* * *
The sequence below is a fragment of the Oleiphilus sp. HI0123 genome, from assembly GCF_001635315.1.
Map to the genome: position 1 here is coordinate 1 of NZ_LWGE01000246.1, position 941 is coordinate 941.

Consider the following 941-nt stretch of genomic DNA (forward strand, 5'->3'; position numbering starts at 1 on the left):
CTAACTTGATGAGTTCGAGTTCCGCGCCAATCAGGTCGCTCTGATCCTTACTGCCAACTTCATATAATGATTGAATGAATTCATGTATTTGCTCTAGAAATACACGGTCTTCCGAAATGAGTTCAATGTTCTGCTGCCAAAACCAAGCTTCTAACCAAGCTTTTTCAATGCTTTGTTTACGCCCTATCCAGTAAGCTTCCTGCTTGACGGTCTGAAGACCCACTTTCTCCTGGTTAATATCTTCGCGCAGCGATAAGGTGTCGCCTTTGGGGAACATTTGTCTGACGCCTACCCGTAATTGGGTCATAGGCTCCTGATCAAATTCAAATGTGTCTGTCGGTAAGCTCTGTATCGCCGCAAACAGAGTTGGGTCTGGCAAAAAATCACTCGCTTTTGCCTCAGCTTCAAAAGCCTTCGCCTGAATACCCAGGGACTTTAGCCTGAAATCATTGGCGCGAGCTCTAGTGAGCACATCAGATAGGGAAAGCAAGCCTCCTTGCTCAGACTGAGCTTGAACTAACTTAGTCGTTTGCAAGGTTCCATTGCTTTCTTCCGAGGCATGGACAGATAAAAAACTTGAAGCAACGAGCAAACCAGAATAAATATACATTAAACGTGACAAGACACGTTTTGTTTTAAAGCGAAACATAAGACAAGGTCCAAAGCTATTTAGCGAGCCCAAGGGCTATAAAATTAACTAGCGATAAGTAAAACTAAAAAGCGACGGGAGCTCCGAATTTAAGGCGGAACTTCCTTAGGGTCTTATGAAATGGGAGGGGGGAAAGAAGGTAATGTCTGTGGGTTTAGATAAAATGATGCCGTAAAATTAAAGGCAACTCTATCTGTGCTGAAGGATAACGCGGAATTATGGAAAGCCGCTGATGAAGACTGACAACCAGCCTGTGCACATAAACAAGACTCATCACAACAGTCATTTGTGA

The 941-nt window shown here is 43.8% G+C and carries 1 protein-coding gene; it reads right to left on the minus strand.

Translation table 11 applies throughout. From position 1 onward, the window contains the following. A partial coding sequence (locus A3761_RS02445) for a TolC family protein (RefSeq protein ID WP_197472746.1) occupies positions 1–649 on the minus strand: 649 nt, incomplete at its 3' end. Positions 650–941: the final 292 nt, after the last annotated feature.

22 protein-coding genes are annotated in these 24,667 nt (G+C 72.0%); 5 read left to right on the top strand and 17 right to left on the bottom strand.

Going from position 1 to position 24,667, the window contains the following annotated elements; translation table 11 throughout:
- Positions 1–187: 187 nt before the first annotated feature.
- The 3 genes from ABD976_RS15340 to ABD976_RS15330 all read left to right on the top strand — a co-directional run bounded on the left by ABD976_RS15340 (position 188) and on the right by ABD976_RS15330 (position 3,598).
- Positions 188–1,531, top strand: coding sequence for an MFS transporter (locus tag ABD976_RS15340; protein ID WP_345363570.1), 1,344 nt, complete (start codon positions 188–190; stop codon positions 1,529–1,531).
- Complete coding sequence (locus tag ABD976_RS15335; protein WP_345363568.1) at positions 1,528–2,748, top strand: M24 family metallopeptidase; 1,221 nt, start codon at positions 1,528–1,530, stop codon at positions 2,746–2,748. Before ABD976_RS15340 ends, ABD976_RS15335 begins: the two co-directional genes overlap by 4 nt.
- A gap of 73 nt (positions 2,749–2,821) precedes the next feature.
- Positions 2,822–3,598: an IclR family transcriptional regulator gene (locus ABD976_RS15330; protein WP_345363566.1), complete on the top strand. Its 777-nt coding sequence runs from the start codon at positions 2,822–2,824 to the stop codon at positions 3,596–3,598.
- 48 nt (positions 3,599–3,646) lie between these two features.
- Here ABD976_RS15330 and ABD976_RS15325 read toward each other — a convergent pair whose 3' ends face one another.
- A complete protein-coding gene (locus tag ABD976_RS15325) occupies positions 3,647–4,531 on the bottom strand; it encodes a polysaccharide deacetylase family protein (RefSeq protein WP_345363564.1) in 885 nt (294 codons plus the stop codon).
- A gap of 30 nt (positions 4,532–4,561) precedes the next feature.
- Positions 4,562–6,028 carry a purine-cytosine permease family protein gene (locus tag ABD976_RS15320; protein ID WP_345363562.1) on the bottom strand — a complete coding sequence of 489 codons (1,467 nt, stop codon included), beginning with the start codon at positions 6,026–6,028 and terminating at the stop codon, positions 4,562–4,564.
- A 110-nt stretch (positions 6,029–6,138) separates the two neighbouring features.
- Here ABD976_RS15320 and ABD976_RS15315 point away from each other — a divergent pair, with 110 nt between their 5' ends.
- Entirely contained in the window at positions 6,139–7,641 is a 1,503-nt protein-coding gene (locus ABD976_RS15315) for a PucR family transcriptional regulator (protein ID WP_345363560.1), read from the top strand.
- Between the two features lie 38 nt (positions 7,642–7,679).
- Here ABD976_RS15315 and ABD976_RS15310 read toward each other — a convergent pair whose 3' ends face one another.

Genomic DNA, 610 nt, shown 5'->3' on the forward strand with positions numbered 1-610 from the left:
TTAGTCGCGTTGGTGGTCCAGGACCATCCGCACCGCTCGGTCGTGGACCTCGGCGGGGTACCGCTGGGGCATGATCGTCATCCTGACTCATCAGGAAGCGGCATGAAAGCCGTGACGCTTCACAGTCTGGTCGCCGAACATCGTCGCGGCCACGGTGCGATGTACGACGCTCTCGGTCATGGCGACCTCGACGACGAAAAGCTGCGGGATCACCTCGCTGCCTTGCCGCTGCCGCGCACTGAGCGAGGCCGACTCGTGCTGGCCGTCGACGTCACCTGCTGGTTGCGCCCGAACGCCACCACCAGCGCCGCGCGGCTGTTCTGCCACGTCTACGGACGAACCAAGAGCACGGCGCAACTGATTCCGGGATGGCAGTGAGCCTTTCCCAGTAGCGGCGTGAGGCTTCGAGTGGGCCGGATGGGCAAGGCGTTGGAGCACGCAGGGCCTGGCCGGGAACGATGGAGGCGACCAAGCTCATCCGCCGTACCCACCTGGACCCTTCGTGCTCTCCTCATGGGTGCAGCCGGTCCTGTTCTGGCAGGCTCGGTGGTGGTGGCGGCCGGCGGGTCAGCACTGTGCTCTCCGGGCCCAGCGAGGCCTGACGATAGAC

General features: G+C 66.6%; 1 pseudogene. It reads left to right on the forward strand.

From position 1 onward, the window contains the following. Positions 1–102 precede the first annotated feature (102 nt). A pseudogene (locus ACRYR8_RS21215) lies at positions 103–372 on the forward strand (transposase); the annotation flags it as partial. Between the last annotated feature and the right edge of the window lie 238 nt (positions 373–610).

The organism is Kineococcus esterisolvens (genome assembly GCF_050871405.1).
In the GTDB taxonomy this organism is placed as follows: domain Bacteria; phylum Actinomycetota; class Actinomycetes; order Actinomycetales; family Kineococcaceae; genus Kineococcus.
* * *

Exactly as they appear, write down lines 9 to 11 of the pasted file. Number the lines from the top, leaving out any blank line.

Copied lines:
- Positions 1–187: 187 nt before the first annotated feature.
- The 3 genes from ABD976_RS15340 to ABD976_RS15330 all read left to right on the top strand — a co-directional run bounded on the left by ABD976_RS15340 (position 188) and on the right by ABD976_RS15330 (position 3,598).
- Positions 188–1,531, top strand: coding sequence for an MFS transporter (locus tag ABD976_RS15340; protein ID WP_345363570.1), 1,344 nt, complete (start codon positions 188–190; stop codon positions 1,529–1,531).